What’s this new health drug that all the scientists are talking about? The one that is good for our bones, our mental health, our immune system, the one that prevents rickets….. Yes of course – it’s Vitamin D! This new “wonder drug” is now thought to provide a wealth of health and well-being benefits- and we don’t even need a prescription to get it!

As far back as 1922 Edward Mallenby showed that childhood deficiency in this compound led to rickets and over the course of eighty years or so we have pretty much eliminated rickets. Unfortunately in the last decade cases of rickets have risen alarmingly. In a Feeding for Life Report published last October one in four toddlers in the UK were found to be vitamin D deficient and in the US a massive one in three teens and adults are thought to have low levels.

We can get vitamin D from our diet but there are relatively few foods that provide it in adequate quantities, oily fish like tuna and mackerel are good sources, beef and egg yolks and some cheeses provide a little, but the main source of vitamin D comes from exposure to sunlight. The reason for the increased prevalence of rickets is likely to be complex (especially when considered worldwide) but ironically too little sun may be the most important cause in the UK. Children and teenagers spend less time outdoors than 50 or so years ago, increased traffic, safety fears and of course the lure of a good computer game make this a fact of life. But over vigilance from the dangers of the sun is also a contributing factor.  In 2011 a school girl from the UK was diagnosed with rickets thought to be caused by her mother’s caution of the sun. No one is saying we should ignore the damaging effects of sunlight but overdoing the protection and limiting exposure to less than half an hour a day may do more harm than good.

And it’s not just children whose bones need vitamin D, in one study, postmenopausal women who presented at Accident and Emergency with a common wrist fracture were found to have lower than optimal levels of vitamin D and importantly for people over 65 years, higher doses of vitamin D can reduce the risk of a fracture by up to 30 %.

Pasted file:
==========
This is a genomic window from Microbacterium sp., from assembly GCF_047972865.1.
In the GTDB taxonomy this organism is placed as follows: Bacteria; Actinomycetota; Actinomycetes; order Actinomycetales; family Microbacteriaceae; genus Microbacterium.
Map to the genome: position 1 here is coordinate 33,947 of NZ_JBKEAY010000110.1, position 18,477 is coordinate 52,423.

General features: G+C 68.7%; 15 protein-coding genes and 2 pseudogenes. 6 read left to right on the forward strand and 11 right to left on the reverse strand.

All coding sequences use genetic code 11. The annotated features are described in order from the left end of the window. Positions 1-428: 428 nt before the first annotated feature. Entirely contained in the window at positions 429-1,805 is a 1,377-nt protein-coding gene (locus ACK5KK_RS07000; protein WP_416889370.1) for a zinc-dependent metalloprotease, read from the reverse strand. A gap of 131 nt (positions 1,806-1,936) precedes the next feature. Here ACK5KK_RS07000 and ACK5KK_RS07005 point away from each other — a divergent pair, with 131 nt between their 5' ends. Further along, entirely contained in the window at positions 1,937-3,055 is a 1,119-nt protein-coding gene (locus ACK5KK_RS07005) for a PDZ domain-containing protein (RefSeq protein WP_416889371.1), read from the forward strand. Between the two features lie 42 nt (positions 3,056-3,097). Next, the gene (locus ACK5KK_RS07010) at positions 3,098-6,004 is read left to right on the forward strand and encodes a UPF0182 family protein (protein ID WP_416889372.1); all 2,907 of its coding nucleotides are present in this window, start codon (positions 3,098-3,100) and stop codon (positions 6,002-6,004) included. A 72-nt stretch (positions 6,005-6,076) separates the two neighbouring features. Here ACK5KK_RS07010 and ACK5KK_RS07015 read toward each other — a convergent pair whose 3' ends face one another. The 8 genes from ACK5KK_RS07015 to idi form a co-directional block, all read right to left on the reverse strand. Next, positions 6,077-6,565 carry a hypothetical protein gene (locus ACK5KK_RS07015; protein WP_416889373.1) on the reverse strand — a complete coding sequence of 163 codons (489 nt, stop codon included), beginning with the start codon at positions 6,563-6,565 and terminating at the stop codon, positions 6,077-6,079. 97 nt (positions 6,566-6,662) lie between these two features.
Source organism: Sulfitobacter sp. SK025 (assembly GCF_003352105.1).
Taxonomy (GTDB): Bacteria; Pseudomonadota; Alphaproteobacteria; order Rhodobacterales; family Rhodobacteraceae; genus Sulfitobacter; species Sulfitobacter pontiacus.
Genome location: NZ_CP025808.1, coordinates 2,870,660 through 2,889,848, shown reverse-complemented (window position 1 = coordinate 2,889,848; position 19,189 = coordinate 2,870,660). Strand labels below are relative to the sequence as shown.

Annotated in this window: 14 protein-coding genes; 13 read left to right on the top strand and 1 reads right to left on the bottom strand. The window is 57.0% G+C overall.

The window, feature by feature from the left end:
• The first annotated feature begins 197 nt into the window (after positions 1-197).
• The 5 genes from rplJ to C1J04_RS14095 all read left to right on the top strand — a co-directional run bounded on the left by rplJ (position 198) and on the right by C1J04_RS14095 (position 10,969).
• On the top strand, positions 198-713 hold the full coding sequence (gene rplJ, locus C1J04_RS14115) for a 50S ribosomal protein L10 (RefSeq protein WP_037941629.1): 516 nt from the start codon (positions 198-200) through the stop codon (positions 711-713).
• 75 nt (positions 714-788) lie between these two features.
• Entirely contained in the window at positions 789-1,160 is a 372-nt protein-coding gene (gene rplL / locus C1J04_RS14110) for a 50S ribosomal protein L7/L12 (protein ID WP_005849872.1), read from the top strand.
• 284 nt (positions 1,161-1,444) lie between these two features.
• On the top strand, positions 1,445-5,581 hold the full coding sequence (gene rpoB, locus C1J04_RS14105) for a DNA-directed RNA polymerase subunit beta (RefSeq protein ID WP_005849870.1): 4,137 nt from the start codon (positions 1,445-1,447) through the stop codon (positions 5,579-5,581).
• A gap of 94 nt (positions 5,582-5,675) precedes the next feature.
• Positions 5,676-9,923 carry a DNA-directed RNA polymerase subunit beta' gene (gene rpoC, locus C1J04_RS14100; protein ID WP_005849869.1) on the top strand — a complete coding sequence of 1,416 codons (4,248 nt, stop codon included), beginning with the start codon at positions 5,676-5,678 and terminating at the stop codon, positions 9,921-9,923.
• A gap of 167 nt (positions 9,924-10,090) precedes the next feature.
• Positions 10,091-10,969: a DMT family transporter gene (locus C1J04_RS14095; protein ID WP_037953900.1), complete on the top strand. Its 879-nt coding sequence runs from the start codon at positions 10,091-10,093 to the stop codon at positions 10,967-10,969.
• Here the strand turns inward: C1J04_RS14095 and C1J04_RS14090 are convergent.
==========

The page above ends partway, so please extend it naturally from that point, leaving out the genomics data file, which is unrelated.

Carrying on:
Nowadays we have even more reasons to ensure we get enough Vitamin D. There are quite a few studies showing that in Alzheimer’s disease people who have the condition have lower levels of vitamin D than those without. It’s not known yet whether this is causal or not, it could be that people with the disease were just less likely to go outside and the low levels of Vitamin D were coincidental, but if the opportunity arises, it’s another good reason to be in the sun when we can!

In addition to all of this, vitamin D now seems to be an important player in helping to protect against respiratory diseases such as asthma, emphysema and even tuberculosis. Just last year research highlighted that people who were severely deficient in Vitamin D in their blood had twice the risk of a respiratory disease or infection than those with the highest levels. The study authors hypothesised that there may be immune benefits associated with adequate vitamin D levels.

What does all this mean for us? Most importantly we should try to get outside every day, assuming of course, that’s possible. Sunlight filtered by windows or by high sun factor protection will not penetrate the skin sufficiently to stimulate the production of vitamin D. Twenty – 30 minutes should be adequate for most people although those with darker skin will require longer exposure and on cloudy days more time may be needed. In climates with less sunlight or for people unable to get out of the house a vitamin D supplement may be required.

So are you getting enough sunlight to top up your daily dose of vitamin D? We must not forget, of course, the sun’s damaging effects but it is important not to overdo that caution, let’s enjoy the summer a little more and make sure we get our daily allowance of this free health drug.